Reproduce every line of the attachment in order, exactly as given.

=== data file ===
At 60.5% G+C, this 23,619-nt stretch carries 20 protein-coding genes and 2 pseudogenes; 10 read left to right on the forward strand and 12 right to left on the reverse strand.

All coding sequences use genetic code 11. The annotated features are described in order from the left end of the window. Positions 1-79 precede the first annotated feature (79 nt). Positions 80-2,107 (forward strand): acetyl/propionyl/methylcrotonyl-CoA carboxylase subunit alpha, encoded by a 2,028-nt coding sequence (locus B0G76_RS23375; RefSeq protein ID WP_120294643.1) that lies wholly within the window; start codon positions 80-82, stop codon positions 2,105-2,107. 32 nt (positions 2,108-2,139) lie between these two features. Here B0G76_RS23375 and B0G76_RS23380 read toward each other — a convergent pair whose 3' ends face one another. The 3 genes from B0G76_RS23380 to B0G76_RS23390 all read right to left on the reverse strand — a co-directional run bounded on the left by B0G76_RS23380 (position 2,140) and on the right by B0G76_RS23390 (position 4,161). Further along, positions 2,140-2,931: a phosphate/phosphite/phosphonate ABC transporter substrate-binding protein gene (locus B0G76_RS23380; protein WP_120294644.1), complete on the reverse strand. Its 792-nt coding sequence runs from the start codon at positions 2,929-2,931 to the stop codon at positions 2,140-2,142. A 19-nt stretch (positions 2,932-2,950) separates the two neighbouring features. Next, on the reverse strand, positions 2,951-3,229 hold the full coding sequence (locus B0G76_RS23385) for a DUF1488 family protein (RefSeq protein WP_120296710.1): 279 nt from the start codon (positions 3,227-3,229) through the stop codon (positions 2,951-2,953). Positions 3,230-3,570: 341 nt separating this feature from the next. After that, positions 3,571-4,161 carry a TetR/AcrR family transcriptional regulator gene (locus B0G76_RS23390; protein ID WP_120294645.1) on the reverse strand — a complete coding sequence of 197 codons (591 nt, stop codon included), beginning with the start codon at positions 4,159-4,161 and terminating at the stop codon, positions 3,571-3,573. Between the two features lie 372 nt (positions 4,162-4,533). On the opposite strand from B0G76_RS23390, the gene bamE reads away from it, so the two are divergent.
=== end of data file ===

At 60.5% G+C, this 23,619-nt stretch carries 20 protein-coding genes and 2 pseudogenes; 10 read left to right on the forward strand and 12 right to left on the reverse strand.

All coding sequences use genetic code 11. The annotated features are described in order from the left end of the window. Positions 1-79 precede the first annotated feature (79 nt). Positions 80-2,107 (forward strand): acetyl/propionyl/methylcrotonyl-CoA carboxylase subunit alpha, encoded by a 2,028-nt coding sequence (locus B0G76_RS23375; RefSeq protein ID WP_120294643.1) that lies wholly within the window; start codon positions 80-82, stop codon positions 2,105-2,107. 32 nt (positions 2,108-2,139) lie between these two features. Here B0G76_RS23375 and B0G76_RS23380 read toward each other — a convergent pair whose 3' ends face one another. The 3 genes from B0G76_RS23380 to B0G76_RS23390 all read right to left on the reverse strand — a co-directional run bounded on the left by B0G76_RS23380 (position 2,140) and on the right by B0G76_RS23390 (position 4,161). Further along, positions 2,140-2,931: a phosphate/phosphite/phosphonate ABC transporter substrate-binding protein gene (locus B0G76_RS23380; protein WP_120294644.1), complete on the reverse strand. Its 792-nt coding sequence runs from the start codon at positions 2,929-2,931 to the stop codon at positions 2,140-2,142. A 19-nt stretch (positions 2,932-2,950) separates the two neighbouring features. Next, on the reverse strand, positions 2,951-3,229 hold the full coding sequence (locus B0G76_RS23385) for a DUF1488 family protein (RefSeq protein WP_120296710.1): 279 nt from the start codon (positions 3,227-3,229) through the stop codon (positions 2,951-2,953). Positions 3,230-3,570: 341 nt separating this feature from the next. After that, positions 3,571-4,161 carry a TetR/AcrR family transcriptional regulator gene (locus B0G76_RS23390; protein ID WP_120294645.1) on the reverse strand — a complete coding sequence of 197 codons (591 nt, stop codon included), beginning with the start codon at positions 4,159-4,161 and terminating at the stop codon, positions 3,571-3,573. Between the two features lie 372 nt (positions 4,162-4,533). On the opposite strand from B0G76_RS23390, the gene bamE reads away from it, so the two are divergent.